**Risk Analytics using Parallel Processing**

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In this article we will understand the application of **parallel computing** for **Risk Analytics**. We introduced ourselves to the concept of parallel processing in my previous article that can be found *here***.**

Risk Management is an area of finance that has been evolving over the years. Risk analytics is no stranger to innovation. There are periodic enhancements that market participants come up for measuring risk more efficiently. Sophisticated mathematical and statistical techniques are applied for developing models for risk analytics. With the rise of big-data, the use of technology in finance has risen manifold. Parallel computing is one such approach that has been adopted by the industry to make an efficient use of the available computation power of contemporary processors/systems.

In my earlier post on parallel computing, we had explored the use of parallel computation for option pricing. In this post we will extend this further to calculate the Monte Carlo Value at Risk (VaR) of an option position by leveraging the strength of parallel computing.

In this article we will understand the basics of VaR and subsequently implement a parallel computing engine for calculation of VaR of an option contract.

**Risk Measurement:**

Risk measurement happens to be a very important step in the overall process of risk management. There are various parameters/techniques which can explain the risk that is embedded in a financial product. For example, Duration for fixed income products, Greeks for options, DV01 for swaps etc. However, by far the most popular measure adopted by the industry when it comes to measuring the portfolio risk is **VaR.** VaR is popular amongst regulators and industry participants alike owing to the fact that it gives one single number which encapsulates the risk embedded in a portfolio. This not only makes interpretation of the portfolio risk easy but also makes risk monitoring convenient.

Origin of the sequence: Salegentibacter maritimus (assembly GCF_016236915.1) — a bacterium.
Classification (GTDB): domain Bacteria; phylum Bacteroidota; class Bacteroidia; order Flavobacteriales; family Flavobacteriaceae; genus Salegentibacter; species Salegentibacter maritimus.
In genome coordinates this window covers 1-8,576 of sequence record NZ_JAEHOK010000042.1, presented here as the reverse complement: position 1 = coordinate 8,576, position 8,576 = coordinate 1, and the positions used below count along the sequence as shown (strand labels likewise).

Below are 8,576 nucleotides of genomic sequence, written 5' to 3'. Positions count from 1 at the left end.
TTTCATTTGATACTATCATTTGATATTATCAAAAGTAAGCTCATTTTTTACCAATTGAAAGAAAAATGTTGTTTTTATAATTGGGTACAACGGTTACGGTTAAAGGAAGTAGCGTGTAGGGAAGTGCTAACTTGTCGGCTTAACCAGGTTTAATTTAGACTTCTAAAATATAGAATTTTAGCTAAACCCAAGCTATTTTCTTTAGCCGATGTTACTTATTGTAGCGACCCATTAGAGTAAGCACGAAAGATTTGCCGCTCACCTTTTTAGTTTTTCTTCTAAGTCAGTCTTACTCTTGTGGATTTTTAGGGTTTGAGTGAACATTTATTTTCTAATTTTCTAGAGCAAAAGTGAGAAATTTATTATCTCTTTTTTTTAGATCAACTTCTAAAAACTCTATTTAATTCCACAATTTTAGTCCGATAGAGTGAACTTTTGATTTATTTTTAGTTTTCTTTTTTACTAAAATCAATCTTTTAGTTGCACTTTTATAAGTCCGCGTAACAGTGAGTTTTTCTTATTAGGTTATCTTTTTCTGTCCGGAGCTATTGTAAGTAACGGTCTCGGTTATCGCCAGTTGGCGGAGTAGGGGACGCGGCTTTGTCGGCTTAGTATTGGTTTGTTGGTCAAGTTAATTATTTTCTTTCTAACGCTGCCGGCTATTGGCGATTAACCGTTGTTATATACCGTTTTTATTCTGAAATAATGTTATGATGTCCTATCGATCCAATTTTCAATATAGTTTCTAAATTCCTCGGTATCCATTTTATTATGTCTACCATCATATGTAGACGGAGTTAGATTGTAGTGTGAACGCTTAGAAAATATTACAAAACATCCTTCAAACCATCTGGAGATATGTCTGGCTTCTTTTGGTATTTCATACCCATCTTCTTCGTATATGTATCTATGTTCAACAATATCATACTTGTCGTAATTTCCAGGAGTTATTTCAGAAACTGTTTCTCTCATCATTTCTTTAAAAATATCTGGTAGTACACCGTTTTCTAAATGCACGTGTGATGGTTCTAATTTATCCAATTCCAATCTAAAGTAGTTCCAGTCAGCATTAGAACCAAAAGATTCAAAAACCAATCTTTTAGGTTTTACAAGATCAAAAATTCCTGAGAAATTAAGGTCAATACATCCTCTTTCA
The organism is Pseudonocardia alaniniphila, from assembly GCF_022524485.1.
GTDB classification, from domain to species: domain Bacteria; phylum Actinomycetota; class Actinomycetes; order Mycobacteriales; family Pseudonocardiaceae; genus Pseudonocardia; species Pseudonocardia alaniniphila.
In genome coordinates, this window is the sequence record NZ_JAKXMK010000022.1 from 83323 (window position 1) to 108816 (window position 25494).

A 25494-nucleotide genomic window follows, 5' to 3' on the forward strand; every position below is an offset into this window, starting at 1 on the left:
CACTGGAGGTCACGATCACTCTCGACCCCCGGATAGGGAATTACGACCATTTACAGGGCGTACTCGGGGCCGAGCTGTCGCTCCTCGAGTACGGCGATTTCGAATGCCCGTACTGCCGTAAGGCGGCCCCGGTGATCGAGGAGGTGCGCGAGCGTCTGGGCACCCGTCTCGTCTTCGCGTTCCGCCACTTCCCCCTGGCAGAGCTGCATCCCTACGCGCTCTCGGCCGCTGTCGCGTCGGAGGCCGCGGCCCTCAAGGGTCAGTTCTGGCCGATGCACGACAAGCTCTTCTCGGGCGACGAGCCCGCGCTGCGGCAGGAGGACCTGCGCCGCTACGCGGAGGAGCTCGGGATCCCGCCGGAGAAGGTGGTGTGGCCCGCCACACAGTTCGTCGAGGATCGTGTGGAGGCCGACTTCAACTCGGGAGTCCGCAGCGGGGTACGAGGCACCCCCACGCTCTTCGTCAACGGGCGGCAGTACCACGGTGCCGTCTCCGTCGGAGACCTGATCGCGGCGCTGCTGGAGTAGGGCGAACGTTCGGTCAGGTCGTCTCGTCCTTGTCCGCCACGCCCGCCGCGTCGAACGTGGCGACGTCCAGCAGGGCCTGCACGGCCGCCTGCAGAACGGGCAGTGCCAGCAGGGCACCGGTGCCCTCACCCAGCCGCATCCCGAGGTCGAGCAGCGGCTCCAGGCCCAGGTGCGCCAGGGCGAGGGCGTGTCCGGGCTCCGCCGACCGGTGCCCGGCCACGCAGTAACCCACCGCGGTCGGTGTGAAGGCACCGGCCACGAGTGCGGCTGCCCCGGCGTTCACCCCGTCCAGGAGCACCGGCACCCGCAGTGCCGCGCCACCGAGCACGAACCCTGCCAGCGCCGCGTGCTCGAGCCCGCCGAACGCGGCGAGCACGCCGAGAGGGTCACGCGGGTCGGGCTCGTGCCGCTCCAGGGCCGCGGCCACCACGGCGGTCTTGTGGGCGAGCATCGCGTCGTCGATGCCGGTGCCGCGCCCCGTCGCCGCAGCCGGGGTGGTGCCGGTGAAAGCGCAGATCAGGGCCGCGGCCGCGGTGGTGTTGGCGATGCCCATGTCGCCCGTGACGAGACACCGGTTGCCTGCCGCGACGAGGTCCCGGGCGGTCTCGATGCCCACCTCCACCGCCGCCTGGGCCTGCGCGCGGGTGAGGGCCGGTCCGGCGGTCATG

There are multiple techniques for measurement for VaR. We will implement the Monte Carlo approach for VaR that is driven by fast processing power for parallel computing.

**Parallel computing for VaR:**

We have a hypothetical option trade. We will calculate the Value at Risk for this option. We implement the Monte Carlo simulations approach; therefore, this is a computationally heavy activity. We will optimize our model to use parallel execution which will minimize the execution time and give us a risk measure faster.

We will assume our option to be European Call option. We will use an option pricing model for valuing the option today. Further, we will use simulations to generate multiple scenarios in our case ** 1 million paths. **Subsequently, we will compute the VaR of the option trade. Lets understand the implementation of this algorithm below!

Below are the steps for implementing this algorithm using Python:

- Import the required libraries to be used for this implementation along with the required details pertaining to the option trade.

2. Pricing the option today

3. We simulate **1 million** asset price paths using parallel processing. Subsequently we compute the discounted value of the option payoff

4. We calculate the simulated P&L and then look up the VaR of the option position

# Way Ahead !

In this post we implemented a popular application of parallel computing for finance. With financial institutions increasing their investments towards building large technology infrastructure, it is expected that the adoption of parallel computing will increase further. Also, other computationally heavy applications like stress testing etc. may find the idea of parallel processing to be very appealing.

Python continues to be in the forefront at the moment with its rich set of ever-increasing libraries. However, Julia programming seems to be another language that the industry is exploring. Although Julia programming is a relatively new language, it is expected to be a viable alternative to Python in the future. It is still too early to comment on the industry adoption of Julia computing, however, if it provides a faster implementation and is backed by a strong set of libraries that may get added over years to come, then this may be a language to watch for!